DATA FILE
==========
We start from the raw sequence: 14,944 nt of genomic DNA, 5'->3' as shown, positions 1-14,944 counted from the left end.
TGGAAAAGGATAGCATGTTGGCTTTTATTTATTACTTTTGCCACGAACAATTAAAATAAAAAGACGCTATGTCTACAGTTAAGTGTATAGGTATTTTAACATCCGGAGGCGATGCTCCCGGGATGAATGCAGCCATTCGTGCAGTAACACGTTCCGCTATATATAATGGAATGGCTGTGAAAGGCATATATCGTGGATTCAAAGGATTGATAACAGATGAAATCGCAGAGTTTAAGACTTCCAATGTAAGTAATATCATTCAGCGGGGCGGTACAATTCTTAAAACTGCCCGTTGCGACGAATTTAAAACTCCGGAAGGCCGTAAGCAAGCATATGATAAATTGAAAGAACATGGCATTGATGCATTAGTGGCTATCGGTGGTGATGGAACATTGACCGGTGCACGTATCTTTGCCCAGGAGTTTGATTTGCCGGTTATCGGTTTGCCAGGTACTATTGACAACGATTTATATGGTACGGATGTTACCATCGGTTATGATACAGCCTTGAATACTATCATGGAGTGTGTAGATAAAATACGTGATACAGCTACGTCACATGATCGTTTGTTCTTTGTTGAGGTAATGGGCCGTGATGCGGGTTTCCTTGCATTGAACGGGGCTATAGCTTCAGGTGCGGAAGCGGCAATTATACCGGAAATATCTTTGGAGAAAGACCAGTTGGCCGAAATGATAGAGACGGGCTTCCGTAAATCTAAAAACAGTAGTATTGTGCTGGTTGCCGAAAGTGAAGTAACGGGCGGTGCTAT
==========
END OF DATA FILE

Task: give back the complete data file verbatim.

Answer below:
We start from the raw sequence: 14,944 nt of genomic DNA, 5'->3' as shown, positions 1-14,944 counted from the left end.
TGGAAAAGGATAGCATGTTGGCTTTTATTTATTACTTTTGCCACGAACAATTAAAATAAAAAGACGCTATGTCTACAGTTAAGTGTATAGGTATTTTAACATCCGGAGGCGATGCTCCCGGGATGAATGCAGCCATTCGTGCAGTAACACGTTCCGCTATATATAATGGAATGGCTGTGAAAGGCATATATCGTGGATTCAAAGGATTGATAACAGATGAAATCGCAGAGTTTAAGACTTCCAATGTAAGTAATATCATTCAGCGGGGCGGTACAATTCTTAAAACTGCCCGTTGCGACGAATTTAAAACTCCGGAAGGCCGTAAGCAAGCATATGATAAATTGAAAGAACATGGCATTGATGCATTAGTGGCTATCGGTGGTGATGGAACATTGACCGGTGCACGTATCTTTGCCCAGGAGTTTGATTTGCCGGTTATCGGTTTGCCAGGTACTATTGACAACGATTTATATGGTACGGATGTTACCATCGGTTATGATACAGCCTTGAATACTATCATGGAGTGTGTAGATAAAATACGTGATACAGCTACGTCACATGATCGTTTGTTCTTTGTTGAGGTAATGGGCCGTGATGCGGGTTTCCTTGCATTGAACGGGGCTATAGCTTCAGGTGCGGAAGCGGCAATTATACCGGAAATATCTTTGGAGAAAGACCAGTTGGCCGAAATGATAGAGACGGGCTTCCGTAAATCTAAAAACAGTAGTATTGTGCTGGTTGCCGAAAGTGAAGTAACGGGCGGTGCTAT